2014 – Year of Responsibility

A week into the new year and I hadn’t really thought about a new focus for it. Last year, Alex, Max and I dubbed it the “Year of Releasing Judgment.” It was huge. All three of us worked through it in our own way. I faced my depression, examined my disease to please, forced myself to go on the dating market, discovered I am a lesbian, came out of the closet as such, and faced my father. Oh, and I finally took control of my health, discovered I had cancer, and went through surgeries and treatment.

In no way have I mastered “releasing judgment,” but at least I am more self-aware. I still battle vulnerability. I hate opening myself up, being more authentic…but I also thrive in it. I have felt more joy and connection by doing so, even if it is still excruciating. I had trouble today just asking some neighbor kids to shovel my yard after having two feet of snow dumped on it. Admitting that you need help and seeking it takes vulnerability.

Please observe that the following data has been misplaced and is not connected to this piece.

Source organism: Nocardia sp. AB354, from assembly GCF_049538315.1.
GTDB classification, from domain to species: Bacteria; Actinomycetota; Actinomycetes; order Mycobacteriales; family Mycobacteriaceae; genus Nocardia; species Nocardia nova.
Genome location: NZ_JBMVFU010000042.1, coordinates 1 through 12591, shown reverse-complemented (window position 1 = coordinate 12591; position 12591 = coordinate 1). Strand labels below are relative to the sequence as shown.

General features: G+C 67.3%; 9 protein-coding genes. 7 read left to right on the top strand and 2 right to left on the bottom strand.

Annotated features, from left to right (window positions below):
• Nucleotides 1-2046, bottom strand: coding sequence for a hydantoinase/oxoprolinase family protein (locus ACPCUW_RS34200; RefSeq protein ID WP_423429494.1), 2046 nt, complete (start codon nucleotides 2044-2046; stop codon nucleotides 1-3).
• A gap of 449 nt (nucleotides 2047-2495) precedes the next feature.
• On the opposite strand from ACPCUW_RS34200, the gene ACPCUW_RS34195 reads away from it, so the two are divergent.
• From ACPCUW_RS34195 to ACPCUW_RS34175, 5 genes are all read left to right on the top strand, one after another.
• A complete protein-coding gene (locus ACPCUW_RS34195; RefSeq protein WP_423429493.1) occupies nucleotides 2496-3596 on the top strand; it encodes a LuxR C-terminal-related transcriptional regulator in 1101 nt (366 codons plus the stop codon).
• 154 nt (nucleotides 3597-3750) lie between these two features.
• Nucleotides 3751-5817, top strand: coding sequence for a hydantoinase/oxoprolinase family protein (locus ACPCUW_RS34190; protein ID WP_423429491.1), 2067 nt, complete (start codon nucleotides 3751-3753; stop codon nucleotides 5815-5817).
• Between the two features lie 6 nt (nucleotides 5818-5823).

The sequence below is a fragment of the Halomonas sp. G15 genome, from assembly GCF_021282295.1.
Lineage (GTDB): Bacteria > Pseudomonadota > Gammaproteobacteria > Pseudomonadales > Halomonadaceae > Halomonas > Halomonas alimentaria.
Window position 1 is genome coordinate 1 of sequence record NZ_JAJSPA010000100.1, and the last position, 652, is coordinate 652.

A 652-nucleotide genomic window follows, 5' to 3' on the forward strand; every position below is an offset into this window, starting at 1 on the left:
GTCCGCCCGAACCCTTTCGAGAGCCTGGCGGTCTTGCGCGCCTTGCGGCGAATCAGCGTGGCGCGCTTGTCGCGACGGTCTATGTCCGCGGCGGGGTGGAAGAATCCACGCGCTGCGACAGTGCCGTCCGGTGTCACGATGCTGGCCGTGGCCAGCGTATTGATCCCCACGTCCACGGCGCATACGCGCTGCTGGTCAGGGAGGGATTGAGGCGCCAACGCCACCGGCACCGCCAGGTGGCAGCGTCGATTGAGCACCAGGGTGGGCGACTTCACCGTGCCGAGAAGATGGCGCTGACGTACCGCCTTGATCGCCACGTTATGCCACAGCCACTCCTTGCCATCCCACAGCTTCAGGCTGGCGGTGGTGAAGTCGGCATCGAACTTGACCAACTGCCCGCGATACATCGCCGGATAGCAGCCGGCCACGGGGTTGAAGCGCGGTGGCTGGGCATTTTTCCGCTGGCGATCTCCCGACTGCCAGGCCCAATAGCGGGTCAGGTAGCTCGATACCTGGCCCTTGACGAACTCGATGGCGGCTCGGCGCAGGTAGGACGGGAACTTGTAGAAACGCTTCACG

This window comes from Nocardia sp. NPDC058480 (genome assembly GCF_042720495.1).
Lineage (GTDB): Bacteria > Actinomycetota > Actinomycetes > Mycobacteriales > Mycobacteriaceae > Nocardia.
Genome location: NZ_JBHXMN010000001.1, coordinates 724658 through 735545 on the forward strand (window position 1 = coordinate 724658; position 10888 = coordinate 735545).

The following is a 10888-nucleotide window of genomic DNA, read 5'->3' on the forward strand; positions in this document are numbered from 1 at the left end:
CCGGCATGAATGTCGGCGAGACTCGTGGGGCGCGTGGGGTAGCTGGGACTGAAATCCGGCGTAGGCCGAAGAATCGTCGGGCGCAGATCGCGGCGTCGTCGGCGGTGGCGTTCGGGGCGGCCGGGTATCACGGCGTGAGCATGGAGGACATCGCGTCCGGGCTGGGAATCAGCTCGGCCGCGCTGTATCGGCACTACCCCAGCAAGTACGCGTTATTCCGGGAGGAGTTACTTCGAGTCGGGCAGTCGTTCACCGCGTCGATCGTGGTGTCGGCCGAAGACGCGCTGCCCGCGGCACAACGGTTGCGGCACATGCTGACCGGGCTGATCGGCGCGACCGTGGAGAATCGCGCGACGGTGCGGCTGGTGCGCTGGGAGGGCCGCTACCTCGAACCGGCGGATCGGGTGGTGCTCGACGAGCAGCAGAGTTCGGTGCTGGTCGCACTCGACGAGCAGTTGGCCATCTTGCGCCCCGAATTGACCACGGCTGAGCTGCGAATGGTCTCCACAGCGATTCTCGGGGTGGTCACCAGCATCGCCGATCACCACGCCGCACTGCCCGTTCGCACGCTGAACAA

At the end of 2013, I was very satisfied with my growth and development. When you see how far you have come, it does motivate you to continue. I just didn’t know how. I am still working on saying what I believe, even if it differs from what someone else believes. Standing in your truth, accepting criticism, but not being defined by it is still immensely difficult. I have found that communication and super understanding friends help, but it takes practice. It is like developing a new muscle. It may hurt when you are working it out, but it gets stronger and easier each time you do it.